Sunday, November 03, 2019

Homeward Bound

31st Sunday in Ordinary Time (C)
Picture: YouTube Simon & Garfunkel 

My dear friends, have you ever suffered from homesickness? Do you know what it feels like? Perhaps there are some of us here who are feeling it even now. As you know, homesickness is what happens to people living away from home for an extended period of time. Foreign students, for example, or migrant workers. Or even those who move into a new estate, or join a new parish. Those who find themselves in a strange environment, surrounded by unfamiliar people. In such situations, it’s understandable to feel like a fish out of water. It’s natural even to feel sad. To miss the familiar comforts of home.

And yet, uncomfortable though it may be, homesickness is not always a bad thing. Of course, if I am working or studying in a foreign country, I should try to get over my homesickness quickly, in order to concentrate on what I have to do. But isn’t it a good thing for me to feel homesick from time to time? To not allow myself to get too comfortable in the new place? To miss the family and friends, the spouse and children, whom I may have left behind? Isn’t homesickness a useful reminder to me of where I truly belong, of where I eventually need to return?

I mention this, because I wonder if it may not be something like what Zacchaeus is going through in the gospel. We’re told that he is one of the senior tax collectors and a wealthy man. Actually, he may even be the head or commissioner of the tax office. And yet, when this important government official finds his access to Jesus blocked, he runs ahead and climbs a tree just to get a better view. Surely such conduct is unbecoming of someone in his position. Can you imagine one of our Members of Parliament doing this? Why does Zacchaeus do it? What makes him so anxious to see Jesus?

I’m not sure, my dear friends. But perhaps it’s because, rich and important though he may be, Zacchaeus is feeling spiritually homesick. Perhaps there is a part of him that longs for a different way of life. A life sustained no longer by compromise, and corruption, and collusion with foreign powers. A life less comfortable perhaps, but more authentic. A life rooted in his own God-given desires for love and acceptance, for truth and justice and peace. Could this be why Zacchaeus is so generous? Even to the extent of offering to give half his property to the poor, and repaying those he may have cheated four times over? Could it be that Zacchaeus is willing to do all this, just so that he can return home to God?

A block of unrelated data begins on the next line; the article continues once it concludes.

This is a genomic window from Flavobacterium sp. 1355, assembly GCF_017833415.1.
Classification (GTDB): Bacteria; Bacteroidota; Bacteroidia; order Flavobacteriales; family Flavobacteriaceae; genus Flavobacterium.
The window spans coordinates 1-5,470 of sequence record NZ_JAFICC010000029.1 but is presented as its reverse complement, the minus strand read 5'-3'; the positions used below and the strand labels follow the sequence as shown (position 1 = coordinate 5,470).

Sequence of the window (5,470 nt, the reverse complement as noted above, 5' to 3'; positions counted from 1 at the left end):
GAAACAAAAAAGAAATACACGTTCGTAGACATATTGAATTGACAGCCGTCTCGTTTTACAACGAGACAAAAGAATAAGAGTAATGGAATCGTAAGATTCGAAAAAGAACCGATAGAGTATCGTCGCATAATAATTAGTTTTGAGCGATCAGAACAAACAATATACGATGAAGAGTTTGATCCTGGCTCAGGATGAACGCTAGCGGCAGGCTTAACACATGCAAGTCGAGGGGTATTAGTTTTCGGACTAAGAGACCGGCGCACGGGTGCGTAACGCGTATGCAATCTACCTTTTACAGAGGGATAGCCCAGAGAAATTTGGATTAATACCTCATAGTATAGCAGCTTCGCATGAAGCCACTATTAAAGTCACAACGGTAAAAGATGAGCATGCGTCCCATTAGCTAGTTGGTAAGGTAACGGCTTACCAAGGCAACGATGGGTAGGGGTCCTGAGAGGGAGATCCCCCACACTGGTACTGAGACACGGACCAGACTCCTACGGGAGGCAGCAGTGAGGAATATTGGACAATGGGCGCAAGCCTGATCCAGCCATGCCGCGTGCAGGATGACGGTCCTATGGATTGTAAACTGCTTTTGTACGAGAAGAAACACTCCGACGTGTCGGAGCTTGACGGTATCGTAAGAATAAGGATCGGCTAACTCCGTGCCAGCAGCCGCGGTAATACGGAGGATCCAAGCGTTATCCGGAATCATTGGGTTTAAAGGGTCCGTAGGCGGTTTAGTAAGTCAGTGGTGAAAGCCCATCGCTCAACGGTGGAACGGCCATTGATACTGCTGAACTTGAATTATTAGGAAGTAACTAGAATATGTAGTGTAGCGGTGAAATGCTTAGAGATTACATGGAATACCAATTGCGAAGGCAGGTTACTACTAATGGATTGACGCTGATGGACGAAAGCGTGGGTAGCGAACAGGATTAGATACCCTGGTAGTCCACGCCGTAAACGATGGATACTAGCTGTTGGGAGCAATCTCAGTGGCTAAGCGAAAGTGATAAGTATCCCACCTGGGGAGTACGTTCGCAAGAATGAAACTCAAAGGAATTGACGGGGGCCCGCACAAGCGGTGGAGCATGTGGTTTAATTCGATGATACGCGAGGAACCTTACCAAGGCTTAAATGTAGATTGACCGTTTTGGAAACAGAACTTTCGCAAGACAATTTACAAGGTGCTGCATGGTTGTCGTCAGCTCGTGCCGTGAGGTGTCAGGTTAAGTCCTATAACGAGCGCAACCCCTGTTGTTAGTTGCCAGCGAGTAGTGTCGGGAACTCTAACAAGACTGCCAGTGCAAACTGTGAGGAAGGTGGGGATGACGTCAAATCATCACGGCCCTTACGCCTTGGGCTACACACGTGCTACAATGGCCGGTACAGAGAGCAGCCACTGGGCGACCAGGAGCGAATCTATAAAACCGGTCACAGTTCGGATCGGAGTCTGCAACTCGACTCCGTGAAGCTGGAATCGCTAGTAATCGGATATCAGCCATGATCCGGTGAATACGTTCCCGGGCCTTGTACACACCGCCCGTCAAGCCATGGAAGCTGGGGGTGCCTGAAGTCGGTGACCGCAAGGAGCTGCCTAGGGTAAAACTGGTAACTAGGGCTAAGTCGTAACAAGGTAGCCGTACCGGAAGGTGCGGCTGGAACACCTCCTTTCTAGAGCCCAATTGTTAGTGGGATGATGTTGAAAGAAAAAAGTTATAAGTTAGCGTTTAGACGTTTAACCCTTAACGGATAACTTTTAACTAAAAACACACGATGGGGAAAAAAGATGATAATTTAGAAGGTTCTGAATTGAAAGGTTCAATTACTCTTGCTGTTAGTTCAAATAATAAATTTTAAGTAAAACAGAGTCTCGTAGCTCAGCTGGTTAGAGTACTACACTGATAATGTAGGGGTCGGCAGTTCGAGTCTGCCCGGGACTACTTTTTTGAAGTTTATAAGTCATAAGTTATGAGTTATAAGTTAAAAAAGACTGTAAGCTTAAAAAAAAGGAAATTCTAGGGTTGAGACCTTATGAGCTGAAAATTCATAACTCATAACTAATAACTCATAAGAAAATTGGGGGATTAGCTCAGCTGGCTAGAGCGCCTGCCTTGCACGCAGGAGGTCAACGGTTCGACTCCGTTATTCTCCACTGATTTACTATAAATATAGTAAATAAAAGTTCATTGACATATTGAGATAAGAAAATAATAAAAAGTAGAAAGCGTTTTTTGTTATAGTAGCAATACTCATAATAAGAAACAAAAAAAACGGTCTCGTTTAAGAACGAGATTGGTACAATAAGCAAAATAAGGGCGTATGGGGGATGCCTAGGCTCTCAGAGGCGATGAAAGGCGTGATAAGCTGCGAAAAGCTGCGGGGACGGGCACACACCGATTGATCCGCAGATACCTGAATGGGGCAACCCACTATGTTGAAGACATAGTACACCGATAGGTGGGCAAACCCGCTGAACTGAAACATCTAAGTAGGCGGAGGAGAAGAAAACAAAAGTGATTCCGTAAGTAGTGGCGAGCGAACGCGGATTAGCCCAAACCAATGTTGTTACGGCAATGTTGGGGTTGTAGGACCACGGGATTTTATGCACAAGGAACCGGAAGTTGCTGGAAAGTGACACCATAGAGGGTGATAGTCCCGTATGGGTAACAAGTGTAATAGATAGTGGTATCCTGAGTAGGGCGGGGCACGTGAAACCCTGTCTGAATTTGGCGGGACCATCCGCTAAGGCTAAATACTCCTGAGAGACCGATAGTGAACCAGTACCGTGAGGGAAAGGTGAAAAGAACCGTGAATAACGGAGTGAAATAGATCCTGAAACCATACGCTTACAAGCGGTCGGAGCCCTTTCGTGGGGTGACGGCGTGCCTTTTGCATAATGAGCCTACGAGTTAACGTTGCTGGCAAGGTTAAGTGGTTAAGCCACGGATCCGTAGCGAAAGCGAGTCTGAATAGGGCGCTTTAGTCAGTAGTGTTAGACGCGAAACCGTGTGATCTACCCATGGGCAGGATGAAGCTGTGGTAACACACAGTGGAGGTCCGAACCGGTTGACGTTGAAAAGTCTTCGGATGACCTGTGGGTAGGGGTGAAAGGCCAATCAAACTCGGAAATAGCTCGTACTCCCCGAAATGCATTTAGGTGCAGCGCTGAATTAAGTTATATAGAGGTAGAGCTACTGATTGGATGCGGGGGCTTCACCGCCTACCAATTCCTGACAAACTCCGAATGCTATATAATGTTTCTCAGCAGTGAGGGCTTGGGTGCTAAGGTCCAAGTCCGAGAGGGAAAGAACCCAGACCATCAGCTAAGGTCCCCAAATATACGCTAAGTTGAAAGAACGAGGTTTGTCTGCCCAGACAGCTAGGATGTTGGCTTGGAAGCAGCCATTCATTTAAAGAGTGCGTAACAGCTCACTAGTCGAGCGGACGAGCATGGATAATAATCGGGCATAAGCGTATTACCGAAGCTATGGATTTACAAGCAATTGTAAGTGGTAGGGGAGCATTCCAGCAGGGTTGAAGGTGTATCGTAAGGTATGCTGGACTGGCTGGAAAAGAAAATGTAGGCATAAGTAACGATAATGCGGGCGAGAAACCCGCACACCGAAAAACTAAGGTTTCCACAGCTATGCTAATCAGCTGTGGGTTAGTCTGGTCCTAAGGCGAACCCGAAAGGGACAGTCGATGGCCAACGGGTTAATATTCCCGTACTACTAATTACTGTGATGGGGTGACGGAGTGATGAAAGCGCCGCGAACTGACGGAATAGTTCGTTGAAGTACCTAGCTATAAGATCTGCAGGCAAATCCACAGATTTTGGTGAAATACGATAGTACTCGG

In the first reading, we are told that, little by little, God mercifully corrects those who offend. Or, in other words, God brings back those who have strayed away from home. How does God do this? What does this little by little conversion look like? Could it be that what we see in the gospel are precisely the external signs of this gradual interior process? Could it be that even before Jesus spots Zacchaeus up in the tree, God had already reached into the tax collector’s heart, and disturbed his comfortable life? Could it be that, for Zacchaeus, the discomfort of homesickness is really the first step on the road home?

If this is true, then what does it mean for me? I who spend so much time trying to make my own life as comfortable as possible? Of course, there isn’t anything necessarily wrong with being comfortable. But isn’t it possible for me to become so comfortable in this world, as to forget that my true home lies in God? Isn’t it possible for me to become so used to the poverty and injustice, the pain and conflict that I see in the world around me, that I no longer feel disturbed by it, much less yearn for something different?

And when I allow myself to become comfortable and complacent in this way, am I not doing precisely what St Paul tells the Thessalonians not to do, at the end of the second reading? Am I not living as though the Day of the Lord has already arrived? As though I have already reached my final destination? As though there is nothing left to work towards?

And yet, at the end of the gospel, Jesus takes care to remind his listeners that the Son of Man has come to seek out and save what was lost. Which of us can deny that this work is not yet complete? Which of us can deny that we ourselves – pious Catholics though we may be – still have quite a distance to travel to reach our heavenly goal? Which of us can deny that there are still many people around us who, comfortable though they may be, still suffer terribly from homesickness? And which of us can deny that, if we do not notice any of this, it’s only because we have allowed ourselves to become far too comfortable, even as we remain far away from home.

Sisters and brothers, perhaps it’s not such a bad thing to feel homesick from time to time. Sometimes, as it was for Zacchaeus, homesickness may even be a great blessing. What will you do to beg and better receive this blessing from God today?

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